• Reference Recordings HRx Review

    The new HRx albums from Reference Recordings are unlike anything I've ever heard. While I did have high expectations for these releases I certainly did not expect anything this close to perfection. I am absolutely blown away by the sound quality. Everything from the crystal clear highs to the extremely accurate lows sounded fabulous. In fact all the typical audiophile adjectives that describe great sound are apropos for these albums. Read more to find out why this product might be the catalyst that kicks the high end audio world into gear and popularizes music servers like none other.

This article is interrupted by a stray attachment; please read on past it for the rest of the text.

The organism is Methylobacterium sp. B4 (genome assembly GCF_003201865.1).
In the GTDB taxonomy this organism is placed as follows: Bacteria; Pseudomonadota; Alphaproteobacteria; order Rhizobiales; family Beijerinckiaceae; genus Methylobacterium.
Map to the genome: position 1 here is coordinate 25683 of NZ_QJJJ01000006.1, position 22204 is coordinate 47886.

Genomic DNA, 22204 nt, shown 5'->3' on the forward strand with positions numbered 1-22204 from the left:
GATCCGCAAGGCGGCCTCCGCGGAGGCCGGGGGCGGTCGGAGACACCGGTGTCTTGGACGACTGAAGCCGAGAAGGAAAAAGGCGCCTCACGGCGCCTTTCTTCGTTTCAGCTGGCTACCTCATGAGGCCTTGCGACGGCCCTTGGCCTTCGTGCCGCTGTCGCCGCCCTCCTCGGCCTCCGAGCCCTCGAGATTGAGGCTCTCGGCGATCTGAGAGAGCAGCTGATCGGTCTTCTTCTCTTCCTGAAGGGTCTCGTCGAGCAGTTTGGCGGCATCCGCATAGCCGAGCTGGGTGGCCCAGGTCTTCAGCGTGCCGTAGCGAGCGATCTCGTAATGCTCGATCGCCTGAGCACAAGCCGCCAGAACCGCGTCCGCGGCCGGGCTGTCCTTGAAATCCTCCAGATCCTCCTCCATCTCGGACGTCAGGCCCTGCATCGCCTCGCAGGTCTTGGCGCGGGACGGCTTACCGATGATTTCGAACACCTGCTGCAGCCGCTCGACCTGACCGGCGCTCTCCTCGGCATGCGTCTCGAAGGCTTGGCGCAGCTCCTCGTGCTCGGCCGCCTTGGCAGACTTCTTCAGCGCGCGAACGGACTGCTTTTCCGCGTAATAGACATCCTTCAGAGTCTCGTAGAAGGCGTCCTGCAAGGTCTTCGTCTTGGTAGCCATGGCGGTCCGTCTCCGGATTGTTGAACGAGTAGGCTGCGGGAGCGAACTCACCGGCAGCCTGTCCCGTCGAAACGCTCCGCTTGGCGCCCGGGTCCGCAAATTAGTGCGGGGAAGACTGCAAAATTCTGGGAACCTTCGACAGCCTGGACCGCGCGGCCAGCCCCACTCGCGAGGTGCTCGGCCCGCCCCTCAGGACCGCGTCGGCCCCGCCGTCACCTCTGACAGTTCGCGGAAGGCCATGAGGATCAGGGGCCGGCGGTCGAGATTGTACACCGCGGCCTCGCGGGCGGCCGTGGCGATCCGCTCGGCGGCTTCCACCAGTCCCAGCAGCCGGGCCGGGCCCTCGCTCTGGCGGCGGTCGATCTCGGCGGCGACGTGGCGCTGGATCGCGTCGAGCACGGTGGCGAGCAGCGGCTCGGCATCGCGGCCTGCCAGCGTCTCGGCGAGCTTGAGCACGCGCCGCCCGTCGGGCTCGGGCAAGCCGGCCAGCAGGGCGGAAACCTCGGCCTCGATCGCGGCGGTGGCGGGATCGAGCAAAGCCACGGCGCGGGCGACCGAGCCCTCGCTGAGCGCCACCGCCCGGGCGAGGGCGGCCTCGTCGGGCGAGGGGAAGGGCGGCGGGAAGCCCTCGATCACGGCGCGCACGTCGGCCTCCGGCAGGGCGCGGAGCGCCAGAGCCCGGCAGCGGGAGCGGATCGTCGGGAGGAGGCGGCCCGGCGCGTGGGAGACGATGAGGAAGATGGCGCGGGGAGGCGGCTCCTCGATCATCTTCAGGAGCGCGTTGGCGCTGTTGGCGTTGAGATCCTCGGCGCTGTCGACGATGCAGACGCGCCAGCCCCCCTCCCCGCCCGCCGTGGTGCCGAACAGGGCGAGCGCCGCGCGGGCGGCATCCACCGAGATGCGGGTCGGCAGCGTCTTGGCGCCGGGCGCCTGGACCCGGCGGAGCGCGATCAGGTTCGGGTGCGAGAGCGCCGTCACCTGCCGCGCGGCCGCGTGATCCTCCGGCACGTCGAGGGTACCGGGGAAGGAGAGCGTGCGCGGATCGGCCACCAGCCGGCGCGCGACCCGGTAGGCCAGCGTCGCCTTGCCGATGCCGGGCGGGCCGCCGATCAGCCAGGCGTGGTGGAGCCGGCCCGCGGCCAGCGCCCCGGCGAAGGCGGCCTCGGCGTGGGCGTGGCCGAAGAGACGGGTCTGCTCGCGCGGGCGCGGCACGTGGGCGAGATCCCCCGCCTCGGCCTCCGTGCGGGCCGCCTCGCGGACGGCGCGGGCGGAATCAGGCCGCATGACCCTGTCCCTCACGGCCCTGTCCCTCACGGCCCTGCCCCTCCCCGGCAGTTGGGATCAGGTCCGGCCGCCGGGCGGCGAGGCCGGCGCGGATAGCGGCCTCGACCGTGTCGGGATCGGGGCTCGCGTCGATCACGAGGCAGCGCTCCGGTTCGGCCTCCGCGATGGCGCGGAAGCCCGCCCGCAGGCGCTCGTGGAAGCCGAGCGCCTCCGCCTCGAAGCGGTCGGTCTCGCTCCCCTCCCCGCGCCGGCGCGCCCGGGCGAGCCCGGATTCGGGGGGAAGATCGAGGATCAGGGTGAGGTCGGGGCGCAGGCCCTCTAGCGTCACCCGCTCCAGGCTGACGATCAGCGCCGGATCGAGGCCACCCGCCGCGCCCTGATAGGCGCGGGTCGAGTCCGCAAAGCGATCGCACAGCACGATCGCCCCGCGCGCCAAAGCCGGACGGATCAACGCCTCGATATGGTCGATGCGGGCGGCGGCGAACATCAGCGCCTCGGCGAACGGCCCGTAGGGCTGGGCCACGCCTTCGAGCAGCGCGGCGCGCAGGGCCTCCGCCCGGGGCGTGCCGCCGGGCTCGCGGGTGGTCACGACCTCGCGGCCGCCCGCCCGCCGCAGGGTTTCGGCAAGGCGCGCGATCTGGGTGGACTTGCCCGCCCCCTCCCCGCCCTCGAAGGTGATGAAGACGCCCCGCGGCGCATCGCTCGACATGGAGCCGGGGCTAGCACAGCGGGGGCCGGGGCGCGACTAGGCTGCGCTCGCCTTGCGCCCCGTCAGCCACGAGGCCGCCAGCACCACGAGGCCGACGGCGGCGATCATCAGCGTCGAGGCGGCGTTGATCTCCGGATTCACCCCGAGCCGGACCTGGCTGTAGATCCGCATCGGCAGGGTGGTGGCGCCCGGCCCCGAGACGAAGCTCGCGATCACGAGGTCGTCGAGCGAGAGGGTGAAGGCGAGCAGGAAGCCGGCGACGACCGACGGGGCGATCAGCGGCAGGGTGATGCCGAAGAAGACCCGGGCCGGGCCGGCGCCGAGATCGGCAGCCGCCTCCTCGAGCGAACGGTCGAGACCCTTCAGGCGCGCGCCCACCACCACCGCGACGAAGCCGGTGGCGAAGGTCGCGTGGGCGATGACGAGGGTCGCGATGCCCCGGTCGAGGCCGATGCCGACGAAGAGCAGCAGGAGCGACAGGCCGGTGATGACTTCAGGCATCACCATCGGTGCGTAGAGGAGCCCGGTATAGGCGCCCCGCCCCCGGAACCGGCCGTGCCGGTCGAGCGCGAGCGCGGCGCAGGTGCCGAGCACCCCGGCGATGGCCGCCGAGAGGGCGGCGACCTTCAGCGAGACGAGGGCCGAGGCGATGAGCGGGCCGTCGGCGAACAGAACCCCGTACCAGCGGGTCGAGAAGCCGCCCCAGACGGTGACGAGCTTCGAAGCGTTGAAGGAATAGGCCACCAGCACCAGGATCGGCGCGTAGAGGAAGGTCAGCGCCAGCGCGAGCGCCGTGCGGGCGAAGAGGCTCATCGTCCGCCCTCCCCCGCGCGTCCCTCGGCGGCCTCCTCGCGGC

I've listened to some great systems and wrote about excellent products from Wilson Audio to Audio Research Corporation. But, I've never been this enthusiastic about a single audio product. One reasons is the HRx releases from Reference Recordings really have the ability to drive great change in the high end audio world. These albums come as WAV files on DVD Data discs. There is no way to play them on a standard DVD/DVD-Audio player. Thus, you have to copy the album's tracks to your computer or canned music server. This alone will likely drag many audiophile holdouts into their high end shop to order a canned music server or a great DAC, capable of playing these tunes in their native 24 bit / 176.4 kHz resolution, that they can connect to a computer. As many of you already know, once the flood gates are opened to using a computer for high end audio reproduction there is no turning back. Greater convenience and better sound. There has never been such an easy decision to make. Those of you still seeking to justify a music server purchase just had your wish granted by Reference Recordings. Face it, there is no other way you're going to experience this much quality without going to a live performance.